Tandem Dances: Choreographing Immersive Performance

The first book to propose dance and choreography as frames through which to examine immersive theatre, more broadly known as immersive performance.

Indicative of a larger renaissance in storytelling during the digital age, immersive performance is influenced by emerging computer technologies, such as virtual reality and advances in video-gaming, as well as increased interest in new forms of experiential entertainment.

The idea of tandemness — suggesting motion that is achieved by two bodies working together and acting in conjunction with one another — is critical throughout the book. Ritter’s close choreographic analysis of immersive productions, along with unique insights from choreographers, directors, performers, and spectators, enlivens discourse across dramaturgy, kinesthesia, affect, and co-authorship. By foregrounding the choreographic in order to examine its specific impact on the evolution of immersive theater, Tandem Dances explores choreography as a discursive domain that is fundamentally related to creative practice, agendas of power and control, and concomitant issues of freedom and agency.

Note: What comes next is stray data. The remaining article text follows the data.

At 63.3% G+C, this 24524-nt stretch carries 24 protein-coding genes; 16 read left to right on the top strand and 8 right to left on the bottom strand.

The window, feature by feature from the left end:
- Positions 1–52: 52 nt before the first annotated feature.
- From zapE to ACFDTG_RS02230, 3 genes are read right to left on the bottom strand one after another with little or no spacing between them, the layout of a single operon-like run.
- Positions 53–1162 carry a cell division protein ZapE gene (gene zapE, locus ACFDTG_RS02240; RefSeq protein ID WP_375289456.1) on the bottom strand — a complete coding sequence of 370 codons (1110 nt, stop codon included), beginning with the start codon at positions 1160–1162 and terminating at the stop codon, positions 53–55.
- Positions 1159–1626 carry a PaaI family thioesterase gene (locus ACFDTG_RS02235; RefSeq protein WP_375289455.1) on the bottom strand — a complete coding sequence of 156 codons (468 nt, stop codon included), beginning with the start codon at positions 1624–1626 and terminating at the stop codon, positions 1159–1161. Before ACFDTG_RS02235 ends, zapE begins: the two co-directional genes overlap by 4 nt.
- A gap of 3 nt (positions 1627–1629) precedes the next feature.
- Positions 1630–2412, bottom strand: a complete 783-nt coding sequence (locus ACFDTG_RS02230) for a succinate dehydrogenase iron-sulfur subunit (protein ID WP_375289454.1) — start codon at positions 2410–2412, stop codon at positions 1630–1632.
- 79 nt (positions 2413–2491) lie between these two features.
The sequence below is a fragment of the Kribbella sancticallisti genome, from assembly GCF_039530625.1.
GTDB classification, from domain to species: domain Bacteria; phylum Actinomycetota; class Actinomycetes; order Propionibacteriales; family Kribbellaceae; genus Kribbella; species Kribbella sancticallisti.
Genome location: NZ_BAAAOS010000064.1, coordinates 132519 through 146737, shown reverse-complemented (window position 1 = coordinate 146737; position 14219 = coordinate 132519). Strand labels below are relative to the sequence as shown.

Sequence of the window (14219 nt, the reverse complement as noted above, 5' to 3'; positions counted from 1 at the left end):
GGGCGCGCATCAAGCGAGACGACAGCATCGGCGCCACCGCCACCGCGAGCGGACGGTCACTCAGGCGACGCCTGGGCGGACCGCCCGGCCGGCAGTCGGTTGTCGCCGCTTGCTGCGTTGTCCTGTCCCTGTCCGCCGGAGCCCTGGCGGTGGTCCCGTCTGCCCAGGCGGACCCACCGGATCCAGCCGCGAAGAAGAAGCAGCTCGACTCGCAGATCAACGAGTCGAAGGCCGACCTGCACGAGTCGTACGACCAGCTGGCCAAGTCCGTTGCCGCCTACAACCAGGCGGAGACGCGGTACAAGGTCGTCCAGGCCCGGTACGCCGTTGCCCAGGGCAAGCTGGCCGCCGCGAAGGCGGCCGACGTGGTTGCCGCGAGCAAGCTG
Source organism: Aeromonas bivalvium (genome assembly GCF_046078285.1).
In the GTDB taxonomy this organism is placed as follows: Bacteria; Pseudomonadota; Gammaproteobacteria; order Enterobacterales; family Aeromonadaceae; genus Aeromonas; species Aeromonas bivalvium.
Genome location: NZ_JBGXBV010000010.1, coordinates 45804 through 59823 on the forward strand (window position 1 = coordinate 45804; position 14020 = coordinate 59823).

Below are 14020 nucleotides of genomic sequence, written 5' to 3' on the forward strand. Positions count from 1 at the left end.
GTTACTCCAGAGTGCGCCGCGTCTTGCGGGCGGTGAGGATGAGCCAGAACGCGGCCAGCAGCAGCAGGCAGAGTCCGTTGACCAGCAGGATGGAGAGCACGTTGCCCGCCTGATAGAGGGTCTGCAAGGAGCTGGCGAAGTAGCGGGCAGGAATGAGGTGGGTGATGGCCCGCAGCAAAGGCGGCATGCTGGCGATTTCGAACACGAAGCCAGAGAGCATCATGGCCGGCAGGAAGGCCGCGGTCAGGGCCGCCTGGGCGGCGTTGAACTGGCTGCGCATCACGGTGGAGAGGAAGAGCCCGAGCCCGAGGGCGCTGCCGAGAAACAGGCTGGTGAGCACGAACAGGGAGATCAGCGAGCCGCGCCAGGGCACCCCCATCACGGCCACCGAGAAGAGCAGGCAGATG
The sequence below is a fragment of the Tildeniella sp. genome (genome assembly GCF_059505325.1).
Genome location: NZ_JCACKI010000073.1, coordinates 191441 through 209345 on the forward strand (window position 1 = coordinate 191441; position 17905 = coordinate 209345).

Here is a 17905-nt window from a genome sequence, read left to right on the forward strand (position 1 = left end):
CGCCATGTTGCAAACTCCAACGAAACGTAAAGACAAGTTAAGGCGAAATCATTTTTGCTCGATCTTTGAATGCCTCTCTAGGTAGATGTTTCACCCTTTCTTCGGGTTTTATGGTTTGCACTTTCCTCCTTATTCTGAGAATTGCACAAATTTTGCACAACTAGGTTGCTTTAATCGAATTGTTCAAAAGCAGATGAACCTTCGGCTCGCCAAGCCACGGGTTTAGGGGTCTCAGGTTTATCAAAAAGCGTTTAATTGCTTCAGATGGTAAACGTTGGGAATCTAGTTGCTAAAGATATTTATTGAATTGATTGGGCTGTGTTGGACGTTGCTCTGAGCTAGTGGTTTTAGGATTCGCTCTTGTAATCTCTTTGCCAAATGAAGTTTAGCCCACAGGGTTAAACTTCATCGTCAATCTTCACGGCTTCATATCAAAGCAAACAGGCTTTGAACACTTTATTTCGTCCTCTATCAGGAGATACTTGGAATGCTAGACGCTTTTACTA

Tandem Dances was published by Oxford University Press in 2020.

Editorial Reviews
Tandem Dances makes a welcome intervention in a field that has marginalised the perspectives and insights of dance scholars, dancers, choreographers, and choreographed audiences. It prompts reconsideration of how audiences are immersed in contemporary performance by centring on choreography, kinesthesia, and improvisatory engagement as key elements underpinning the design and experience of immersive environments, and offers a helpful means of conceptualising and analysing audience immersion in ways that I'm sure will inspire fresh consideration of the political in immersive performance.
Adam Alston
Goldsmiths, University of London
While dance is integral to so much immersive theatre, its contribution remains relatively covert. Ritter has written a much-needed book to work through the production and reception of choreography within this contemporary performance form.
Kate Elswit
Author of Theatre & Dance and Watching Weimar Dance
It is her surprising release from the sobriety of academic writing—the ivory bones beneath the flesh of experience—into sensory, emotional storytelling, with details our bodyminds can see, hear and feel, that Tandem Dances suddenly spring to life…Ritter’s book persuades—much in the way that excellent immersive performance invites, engages and persuades.
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